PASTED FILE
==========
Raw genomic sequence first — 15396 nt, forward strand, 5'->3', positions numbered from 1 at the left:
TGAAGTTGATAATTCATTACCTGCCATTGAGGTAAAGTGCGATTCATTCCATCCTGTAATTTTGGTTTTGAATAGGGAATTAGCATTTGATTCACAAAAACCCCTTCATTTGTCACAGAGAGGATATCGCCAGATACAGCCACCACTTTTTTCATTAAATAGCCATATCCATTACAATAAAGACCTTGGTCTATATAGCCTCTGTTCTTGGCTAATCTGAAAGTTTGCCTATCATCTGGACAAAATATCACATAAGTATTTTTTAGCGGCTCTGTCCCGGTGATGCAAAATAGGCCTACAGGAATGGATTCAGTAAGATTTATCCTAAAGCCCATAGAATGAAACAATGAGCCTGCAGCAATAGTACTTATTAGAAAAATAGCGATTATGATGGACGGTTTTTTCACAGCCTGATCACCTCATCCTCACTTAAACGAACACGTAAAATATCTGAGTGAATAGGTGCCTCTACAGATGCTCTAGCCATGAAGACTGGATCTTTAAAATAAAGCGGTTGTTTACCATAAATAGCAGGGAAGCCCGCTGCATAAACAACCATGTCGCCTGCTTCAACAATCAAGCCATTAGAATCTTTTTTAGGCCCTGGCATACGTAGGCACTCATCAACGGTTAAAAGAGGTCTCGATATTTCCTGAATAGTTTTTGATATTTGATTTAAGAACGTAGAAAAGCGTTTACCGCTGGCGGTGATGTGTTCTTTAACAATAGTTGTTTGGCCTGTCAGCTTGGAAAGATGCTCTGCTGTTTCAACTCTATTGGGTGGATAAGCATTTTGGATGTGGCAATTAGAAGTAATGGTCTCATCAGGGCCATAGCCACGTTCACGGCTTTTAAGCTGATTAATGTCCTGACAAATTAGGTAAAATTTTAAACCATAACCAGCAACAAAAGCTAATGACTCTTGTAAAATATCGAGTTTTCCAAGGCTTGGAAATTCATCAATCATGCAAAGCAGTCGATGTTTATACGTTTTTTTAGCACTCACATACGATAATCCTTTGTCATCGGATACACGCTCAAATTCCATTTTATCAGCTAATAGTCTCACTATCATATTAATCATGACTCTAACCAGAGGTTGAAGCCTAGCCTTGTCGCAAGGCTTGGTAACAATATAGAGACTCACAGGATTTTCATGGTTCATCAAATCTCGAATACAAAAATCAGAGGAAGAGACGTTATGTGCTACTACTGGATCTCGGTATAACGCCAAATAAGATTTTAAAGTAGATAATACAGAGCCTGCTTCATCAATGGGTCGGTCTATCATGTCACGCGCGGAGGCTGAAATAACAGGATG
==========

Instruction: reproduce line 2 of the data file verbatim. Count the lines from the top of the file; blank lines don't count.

TGAAGTTGATAATTCATTACCTGCCATTGAGGTAAAGTGCGATTCATTCCATCCTGTAATTTTGGTTTTGAATAGGGAATTAGCATTTGATTCACAAAAACCCCTTCATTTGTCACAGAGAGGATATCGCCAGATACAGCCACCACTTTTTTCATTAAATAGCCATATCCATTACAATAAAGACCTTGGTCTATATAGCCTCTGTTCTTGGCTAATCTGAAAGTTTGCCTATCATCTGGACAAAATATCACATAAGTATTTTTTAGCGGCTCTGTCCCGGTGATGCAAAATAGGCCTACAGGAATGGATTCAGTAAGATTTATCCTAAAGCCCATAGAATGAAACAATGAGCCTGCAGCAATAGTACTTATTAGAAAAATAGCGATTATGATGGACGGTTTTTTCACAGCCTGATCACCTCATCCTCACTTAAACGAACACGTAAAATATCTGAGTGAATAGGTGCCTCTACAGATGCTCTAGCCATGAAGACTGGATCTTTAAAATAAAGCGGTTGTTTACCATAAATAGCAGGGAAGCCCGCTGCATAAACAACCATGTCGCCTGCTTCAACAATCAAGCCATTAGAATCTTTTTTAGGCCCTGGCATACGTAGGCACTCATCAACGGTTAAAAGAGGTCTCGATATTTCCTGAATAGTTTTTGATATTTGATTTAAGAACGTAGAAAAGCGTTTACCGCTGGCGGTGATGTGTTCTTTAACAATAGTTGTTTGGCCTGTCAGCTTGGAAAGATGCTCTGCTGTTTCAACTCTATTGGGTGGATAAGCATTTTGGATGTGGCAATTAGAAGTAATGGTCTCATCAGGGCCATAGCCACGTTCACGGCTTTTAAGCTGATTAATGTCCTGACAAATTAGGTAAAATTTTAAACCATAACCAGCAACAAAAGCTAATGACTCTTGTAAAATATCGAGTTTTCCAAGGCTTGGAAATTCATCAATCATGCAAAGCAGTCGATGTTTATACGTTTTTTTAGCACTCACATACGATAATCCTTTGTCATCGGATACACGCTCAAATTCCATTTTATCAGCTAATAGTCTCACTATCATATTAATCATGACTCTAACCAGAGGTTGAAGCCTAGCCTTGTCGCAAGGCTTGGTAACAATATAGAGACTCACAGGATTTTCATGGTTCATCAAATCTCGAATACAAAAATCAGAGGAAGAGACGTTATGTGCTACTACTGGATCTCGGTATAACGCCAAATAAGATTTTAAAGTAGATAATACAGAGCCTGCTTCATCAATGGGTCGGTCTATCATGTCACGCGCGGAGGCTGAAATAACAGGATG